Nate Washington plans ‘proper football camp’Written by Chris Schmidbauer | | firstname.lastname@example.org
Growing up in Toledo, Tennessee Titans wide receiver Nate Washington never dreamed of an NFL career.
“I didn’t really start thinking about the NFL until my senior year of college,” Washington said. “My coaches told me it was a possibility and that was really the first time I even realized that I could play [professionally].”
Washington attended Scott High School and played four years for the Bulldogs. While his team’s records never quite showed, Washington said he learned many life lessons during his prep sports days.
“We were never quite as good as teams like St. Francis, St. Johns, and Central,” he said, “but we always played hard and learned many things about life from many of our coaches and mentors.”
He moved on to Tiffin University and Washington said that it was a bit of a culture shock.
“When I got there, I was the only guy from Toledo,” he said. “I was the small guy from the inner city, but it was my time at Scott that had taught me to persevere through times when you are alone and on your own.”
The undersized kid from Toledo had to work hard to find his way onto the field of play for the Dragons, and Washington said his Tiffin University experience jumpstarted his career from nonexistent to stardom.
“I had to work hard at Tiffin, and I got a chance to start midway through my freshman year,” he said. “It was hard work and started to pay off. I went from being an unknown kid to walking around campus to everyone knew who I was.”
Washington parlayed his career at Tiffin into a shot at the NFL with the Pittsburgh Steelers. He was signed as an undrafted free agent and ended up making the Steelers in 2005, the same year they won the Super Bowl at Detroit’s Ford Field.
“I didn’t play much during that first year, but I had the feeling like I was a kid in a candy store,” Washington said. “I just remember when we won and looking in the stands and seeing my mom and my family. It was just an awesome experience.”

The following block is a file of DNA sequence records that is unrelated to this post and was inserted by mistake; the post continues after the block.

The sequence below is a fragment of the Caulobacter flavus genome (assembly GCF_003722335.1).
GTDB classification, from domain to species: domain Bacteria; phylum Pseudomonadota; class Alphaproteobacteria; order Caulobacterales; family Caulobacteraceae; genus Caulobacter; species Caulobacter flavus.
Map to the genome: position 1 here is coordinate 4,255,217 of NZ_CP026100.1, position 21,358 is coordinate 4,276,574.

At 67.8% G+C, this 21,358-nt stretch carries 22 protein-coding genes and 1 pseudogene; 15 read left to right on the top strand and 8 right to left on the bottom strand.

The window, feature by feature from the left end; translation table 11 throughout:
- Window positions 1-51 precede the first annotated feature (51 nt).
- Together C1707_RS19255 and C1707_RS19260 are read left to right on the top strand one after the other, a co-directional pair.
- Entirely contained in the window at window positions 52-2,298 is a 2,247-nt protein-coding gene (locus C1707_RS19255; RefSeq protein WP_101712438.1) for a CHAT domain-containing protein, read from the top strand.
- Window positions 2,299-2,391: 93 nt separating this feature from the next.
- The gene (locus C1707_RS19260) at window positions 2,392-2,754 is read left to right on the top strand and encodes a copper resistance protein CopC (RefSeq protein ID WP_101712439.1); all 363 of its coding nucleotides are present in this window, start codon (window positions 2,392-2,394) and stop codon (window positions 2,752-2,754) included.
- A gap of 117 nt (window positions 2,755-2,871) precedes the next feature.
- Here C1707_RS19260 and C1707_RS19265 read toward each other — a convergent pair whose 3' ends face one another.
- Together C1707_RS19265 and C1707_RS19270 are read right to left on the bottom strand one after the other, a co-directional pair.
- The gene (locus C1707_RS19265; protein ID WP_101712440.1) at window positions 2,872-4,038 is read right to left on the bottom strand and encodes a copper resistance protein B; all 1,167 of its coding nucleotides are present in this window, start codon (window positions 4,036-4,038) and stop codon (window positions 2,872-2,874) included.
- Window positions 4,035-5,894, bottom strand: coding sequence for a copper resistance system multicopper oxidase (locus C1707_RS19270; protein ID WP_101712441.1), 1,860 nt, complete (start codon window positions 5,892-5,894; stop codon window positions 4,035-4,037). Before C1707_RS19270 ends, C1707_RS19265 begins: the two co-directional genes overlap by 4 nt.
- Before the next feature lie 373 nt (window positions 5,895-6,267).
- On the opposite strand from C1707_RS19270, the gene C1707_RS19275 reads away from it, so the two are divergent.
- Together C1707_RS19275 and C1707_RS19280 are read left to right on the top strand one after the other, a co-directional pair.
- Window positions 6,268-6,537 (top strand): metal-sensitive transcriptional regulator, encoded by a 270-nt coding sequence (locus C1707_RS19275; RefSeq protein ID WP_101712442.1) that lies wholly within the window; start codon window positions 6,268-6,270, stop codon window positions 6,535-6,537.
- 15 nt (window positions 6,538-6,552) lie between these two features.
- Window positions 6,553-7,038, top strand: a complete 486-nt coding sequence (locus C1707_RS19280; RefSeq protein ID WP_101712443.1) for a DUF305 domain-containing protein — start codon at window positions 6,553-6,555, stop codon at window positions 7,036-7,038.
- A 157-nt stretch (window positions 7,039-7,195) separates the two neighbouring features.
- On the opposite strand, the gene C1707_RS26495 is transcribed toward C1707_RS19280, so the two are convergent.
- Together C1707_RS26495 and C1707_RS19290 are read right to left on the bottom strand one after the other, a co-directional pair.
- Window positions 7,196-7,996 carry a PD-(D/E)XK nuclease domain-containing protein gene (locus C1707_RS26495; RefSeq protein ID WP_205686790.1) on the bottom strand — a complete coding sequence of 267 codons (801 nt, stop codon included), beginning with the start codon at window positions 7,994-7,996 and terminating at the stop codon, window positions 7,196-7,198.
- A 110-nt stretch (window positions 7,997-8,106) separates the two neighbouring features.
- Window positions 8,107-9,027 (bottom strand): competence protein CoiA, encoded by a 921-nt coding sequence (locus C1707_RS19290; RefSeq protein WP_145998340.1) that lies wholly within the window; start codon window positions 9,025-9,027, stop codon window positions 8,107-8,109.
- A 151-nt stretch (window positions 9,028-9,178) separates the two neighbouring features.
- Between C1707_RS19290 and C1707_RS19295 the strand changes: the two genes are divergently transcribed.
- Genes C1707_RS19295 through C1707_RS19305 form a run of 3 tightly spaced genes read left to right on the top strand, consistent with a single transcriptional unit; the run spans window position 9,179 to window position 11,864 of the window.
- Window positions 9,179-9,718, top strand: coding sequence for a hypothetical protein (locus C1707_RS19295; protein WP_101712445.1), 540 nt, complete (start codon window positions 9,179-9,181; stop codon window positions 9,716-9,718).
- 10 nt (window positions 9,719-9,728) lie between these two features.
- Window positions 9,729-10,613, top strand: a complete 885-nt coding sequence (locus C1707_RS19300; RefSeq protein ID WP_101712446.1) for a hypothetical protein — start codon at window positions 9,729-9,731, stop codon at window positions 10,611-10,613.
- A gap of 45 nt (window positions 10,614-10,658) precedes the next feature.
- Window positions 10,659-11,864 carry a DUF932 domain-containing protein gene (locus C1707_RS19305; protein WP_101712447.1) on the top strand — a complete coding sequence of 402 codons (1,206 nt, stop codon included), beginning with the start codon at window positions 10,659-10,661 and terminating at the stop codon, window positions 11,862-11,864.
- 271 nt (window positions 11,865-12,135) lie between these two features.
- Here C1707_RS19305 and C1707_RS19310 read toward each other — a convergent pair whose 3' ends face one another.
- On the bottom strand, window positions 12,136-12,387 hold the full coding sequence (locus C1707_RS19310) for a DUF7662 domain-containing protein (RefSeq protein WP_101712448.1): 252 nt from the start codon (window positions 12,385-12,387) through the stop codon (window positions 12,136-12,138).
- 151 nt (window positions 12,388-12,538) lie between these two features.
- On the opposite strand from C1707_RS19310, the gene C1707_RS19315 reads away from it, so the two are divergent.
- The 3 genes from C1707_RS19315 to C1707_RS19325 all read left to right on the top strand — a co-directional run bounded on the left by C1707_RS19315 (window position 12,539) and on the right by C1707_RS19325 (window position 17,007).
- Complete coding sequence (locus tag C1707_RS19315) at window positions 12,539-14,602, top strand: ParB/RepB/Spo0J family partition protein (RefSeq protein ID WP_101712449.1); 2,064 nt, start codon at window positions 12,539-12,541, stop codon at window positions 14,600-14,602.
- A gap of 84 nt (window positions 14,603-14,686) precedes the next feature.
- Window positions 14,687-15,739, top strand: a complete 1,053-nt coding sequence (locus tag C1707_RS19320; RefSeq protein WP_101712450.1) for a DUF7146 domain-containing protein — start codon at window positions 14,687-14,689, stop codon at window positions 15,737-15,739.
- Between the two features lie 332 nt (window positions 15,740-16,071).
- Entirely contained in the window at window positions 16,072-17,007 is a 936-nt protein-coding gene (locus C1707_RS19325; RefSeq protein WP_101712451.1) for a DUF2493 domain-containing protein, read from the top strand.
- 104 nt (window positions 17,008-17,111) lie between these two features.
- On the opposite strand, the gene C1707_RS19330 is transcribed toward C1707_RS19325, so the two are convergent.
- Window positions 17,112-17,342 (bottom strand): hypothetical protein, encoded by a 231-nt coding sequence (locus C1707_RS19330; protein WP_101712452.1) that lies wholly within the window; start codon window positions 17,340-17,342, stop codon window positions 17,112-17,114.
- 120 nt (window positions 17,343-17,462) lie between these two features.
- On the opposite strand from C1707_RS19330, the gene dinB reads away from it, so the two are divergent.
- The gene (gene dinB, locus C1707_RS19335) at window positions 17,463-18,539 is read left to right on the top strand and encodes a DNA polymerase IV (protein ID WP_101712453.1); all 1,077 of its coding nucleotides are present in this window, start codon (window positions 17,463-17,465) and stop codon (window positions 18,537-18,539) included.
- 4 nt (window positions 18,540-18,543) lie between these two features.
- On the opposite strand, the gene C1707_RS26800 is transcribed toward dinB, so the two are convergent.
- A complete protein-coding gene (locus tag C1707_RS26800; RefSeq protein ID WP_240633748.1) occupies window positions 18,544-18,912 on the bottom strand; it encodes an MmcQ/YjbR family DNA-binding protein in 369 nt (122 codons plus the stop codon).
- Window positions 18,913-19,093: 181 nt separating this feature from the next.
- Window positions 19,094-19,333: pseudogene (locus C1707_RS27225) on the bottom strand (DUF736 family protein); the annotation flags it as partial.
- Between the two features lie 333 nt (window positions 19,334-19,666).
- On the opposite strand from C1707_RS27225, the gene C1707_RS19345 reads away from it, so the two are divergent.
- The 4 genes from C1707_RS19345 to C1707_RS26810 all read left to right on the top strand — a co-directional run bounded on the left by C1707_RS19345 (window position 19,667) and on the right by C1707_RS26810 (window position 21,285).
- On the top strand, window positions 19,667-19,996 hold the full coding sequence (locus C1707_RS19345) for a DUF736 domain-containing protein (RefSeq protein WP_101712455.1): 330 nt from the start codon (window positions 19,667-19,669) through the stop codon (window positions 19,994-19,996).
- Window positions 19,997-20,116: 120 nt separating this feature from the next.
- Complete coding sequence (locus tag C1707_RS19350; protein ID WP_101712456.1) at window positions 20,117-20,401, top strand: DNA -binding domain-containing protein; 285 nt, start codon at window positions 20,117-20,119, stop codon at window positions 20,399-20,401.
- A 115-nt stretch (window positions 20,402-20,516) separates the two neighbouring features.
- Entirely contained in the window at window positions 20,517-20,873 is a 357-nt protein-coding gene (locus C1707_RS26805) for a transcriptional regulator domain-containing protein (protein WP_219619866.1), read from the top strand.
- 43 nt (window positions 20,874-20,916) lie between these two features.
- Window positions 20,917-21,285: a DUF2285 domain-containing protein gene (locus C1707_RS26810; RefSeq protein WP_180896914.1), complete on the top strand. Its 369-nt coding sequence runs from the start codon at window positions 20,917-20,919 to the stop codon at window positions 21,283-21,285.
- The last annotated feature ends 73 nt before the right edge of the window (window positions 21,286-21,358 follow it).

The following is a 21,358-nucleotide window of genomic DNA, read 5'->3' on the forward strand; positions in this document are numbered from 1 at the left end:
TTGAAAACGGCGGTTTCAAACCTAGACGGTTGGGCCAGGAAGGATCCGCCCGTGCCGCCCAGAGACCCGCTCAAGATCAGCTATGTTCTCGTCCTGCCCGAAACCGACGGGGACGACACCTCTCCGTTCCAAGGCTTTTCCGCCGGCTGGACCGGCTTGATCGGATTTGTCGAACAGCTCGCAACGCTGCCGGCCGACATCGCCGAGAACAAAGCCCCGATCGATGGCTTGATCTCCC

The Super Bowl would come calling for Washington and the Steelers just three years later, but this time the Glass City native would be a main cog in the Steelers championship run.
“I remember when we beat the Cardinals, and I just dropped to my knees and cried,” he said. “I realized all that hard work that I had put in had paid off. It made me appreciate that championship even more.”
In March of last year, the Tennessee Titans signed the wide receiver to a six year, $27 million contract. Washington said that playing in the Volunteer State has been different, but it has been rewarding as well.
“When I signed at Tennessee, it kind of made me realize that this was for real,” he said. “I was welcomed with open arms here, but I realized that I was an adult. I said to myself that it was not just football anymore but it was my life now. There was a lot of off the field emotions that came with this move.”
The Titans struggled at the beginning of the 2009 season, but the team closed out the season strong by winning eight of their last nine games and just missing the playoffs. The late season rally placed the Titans as a contender again.
“I am really excited about next season,” Washington said. “I expect big things from us next year too and I think we are going to be pretty good. We have a lot to look forward to it.”
While he is excited about his football future, Washington is excited for his work off the field. The Scott alum has several events planned in Toledo to help better his hometown.
He has a football camp planned for this summer, and he has been participating in several fundraisers. Washington is excited for all of his philanthropic endeavors.
“I have been in the league now for five years, and I never had the funding to do a proper football camp,” he said. “I never dreamed of being in the NFL as a kid and I want every kid to come to the camp with a dream. I could’ve come back and just done a camp and left. But I wanted my camp to be more than that.”
Washington is hosting a fundraiser May 8 at the Omni to help raise money for the Pee Wee football leagues in town. The fundraiser will go into raising money for new uniforms for all of the teams and Washington hopes it will jumpstart a passion for the gridiron amongst Toledo’s youth.
“I want to get the kids back to the days like when I was growing up and football was a family affair,” he said. “Kids were excited to play football when I was growing up and I want kids to feel that way again in town.”
Washington feels strongly about his hometown, and he is passionate to begin making a difference in the lives of kids who are in a similar boat that he was in a few years ago.
“I had to do things the hard way, because I didn’t know any better,” he said. “But this town raised me and has given me a sense that I can do anything. I want these kids to be able to dream big, and they can be anything. Toledo taught me to come home and make the lives of those kids better.”
For more information on Nate Washington’s fundraiser at the Omni on May 8th, contact the Omni at (419) 535-6664. The Omni is located at 2567 W Bancroft St. in Toledo.